Theorem of Numbers

Everything about Ethan Canin’s writing is beautiful and meaningful. Each sentence is carefully structured to evoke the exact feelings and response Canin wants to inflict on his readers. A Doubters Almanac is split into two sections. The first section we follow Milo IMG_0254Andret, a genius mathematician, as he grows up and becomes a Professor at Princeton. He drinks and womanizes his way to us unceremonious termination from Princeton. Then Canin switches to the point of view from Hans, Milo’s son. Hans recounts his childhood, growing up with a washed up mathematician for a father. Both of Milo’s children are as mathematically inclines as Milo but Hans is expected to carry on the Andret name.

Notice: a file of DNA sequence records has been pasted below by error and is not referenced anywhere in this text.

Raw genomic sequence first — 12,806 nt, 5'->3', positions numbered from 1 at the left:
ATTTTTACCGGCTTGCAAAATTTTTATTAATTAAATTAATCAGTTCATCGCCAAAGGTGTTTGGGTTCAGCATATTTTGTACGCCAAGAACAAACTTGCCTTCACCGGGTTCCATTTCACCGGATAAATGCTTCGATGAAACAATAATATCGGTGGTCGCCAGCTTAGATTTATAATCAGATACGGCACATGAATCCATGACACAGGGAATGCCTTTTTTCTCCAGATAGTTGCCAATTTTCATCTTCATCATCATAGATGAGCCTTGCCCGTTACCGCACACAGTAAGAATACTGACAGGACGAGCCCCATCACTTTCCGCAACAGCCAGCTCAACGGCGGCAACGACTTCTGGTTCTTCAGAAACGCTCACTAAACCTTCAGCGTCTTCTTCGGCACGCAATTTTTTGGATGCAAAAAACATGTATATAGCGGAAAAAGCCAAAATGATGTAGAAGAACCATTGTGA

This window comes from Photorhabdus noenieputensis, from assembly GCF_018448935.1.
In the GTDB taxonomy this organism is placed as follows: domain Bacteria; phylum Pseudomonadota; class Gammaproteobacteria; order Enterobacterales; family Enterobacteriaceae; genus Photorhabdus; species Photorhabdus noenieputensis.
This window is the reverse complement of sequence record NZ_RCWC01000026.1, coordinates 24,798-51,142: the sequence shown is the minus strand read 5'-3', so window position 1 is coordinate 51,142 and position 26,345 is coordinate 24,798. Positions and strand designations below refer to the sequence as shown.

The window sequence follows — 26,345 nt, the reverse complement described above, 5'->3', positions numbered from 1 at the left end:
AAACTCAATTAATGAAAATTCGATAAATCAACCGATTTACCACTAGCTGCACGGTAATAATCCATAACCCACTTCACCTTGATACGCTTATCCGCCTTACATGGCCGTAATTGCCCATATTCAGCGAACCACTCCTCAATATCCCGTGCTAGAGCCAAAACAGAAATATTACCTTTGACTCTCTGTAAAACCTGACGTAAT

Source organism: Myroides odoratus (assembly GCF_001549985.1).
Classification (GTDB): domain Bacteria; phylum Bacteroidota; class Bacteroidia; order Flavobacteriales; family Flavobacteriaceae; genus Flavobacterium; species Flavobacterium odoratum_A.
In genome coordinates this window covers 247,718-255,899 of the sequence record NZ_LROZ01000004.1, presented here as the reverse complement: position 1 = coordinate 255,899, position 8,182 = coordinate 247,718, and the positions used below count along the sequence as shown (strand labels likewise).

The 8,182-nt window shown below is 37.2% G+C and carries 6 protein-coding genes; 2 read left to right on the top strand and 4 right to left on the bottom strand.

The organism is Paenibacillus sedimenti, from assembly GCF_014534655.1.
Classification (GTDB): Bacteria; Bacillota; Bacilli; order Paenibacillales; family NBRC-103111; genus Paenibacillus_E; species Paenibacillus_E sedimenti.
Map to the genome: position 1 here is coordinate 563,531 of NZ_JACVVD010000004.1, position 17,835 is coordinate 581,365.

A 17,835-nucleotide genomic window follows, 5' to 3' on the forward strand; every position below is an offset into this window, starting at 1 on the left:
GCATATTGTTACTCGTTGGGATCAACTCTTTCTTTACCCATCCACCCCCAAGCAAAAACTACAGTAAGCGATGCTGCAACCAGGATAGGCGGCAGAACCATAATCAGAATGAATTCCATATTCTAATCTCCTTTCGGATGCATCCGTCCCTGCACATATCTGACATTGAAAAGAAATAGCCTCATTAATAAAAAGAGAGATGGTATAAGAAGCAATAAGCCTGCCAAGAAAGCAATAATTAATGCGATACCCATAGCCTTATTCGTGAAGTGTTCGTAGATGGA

Canin uses two points of view masterfully for both sections. While we watch Milo’s comings and goings through life, Canin uses more of an objective 3rd point of view. The reader watches Milo but doesn’t get inside his head and hear his feelings. With Hans’ section, Canin moves to a more omniscient point of view and the reader gets to know Hans intimately. We know his fears and worries and joys. It’s a brilliant technique to help us understand these two dynamic characters. My only complaint was Hans’ section time jumped quite a bit. While Mio’s section stayed linear, Hans would move from present to past to further past, back to present. It wasn’t necessarily difficult to follow but sometimes it took me a page or two to figure out what time period we were in.

Even as I was reading A Doubters Almanac, I was recommending it to everyone I talked to. Ethan Canin has a talent and writing craft I haven’t read in a while. I enjoyed his storytelling voice and the deep and raw character analysis Canin presents. I’ll be seeking out his other works, and waiting for his future novels.



By Emily Coleman


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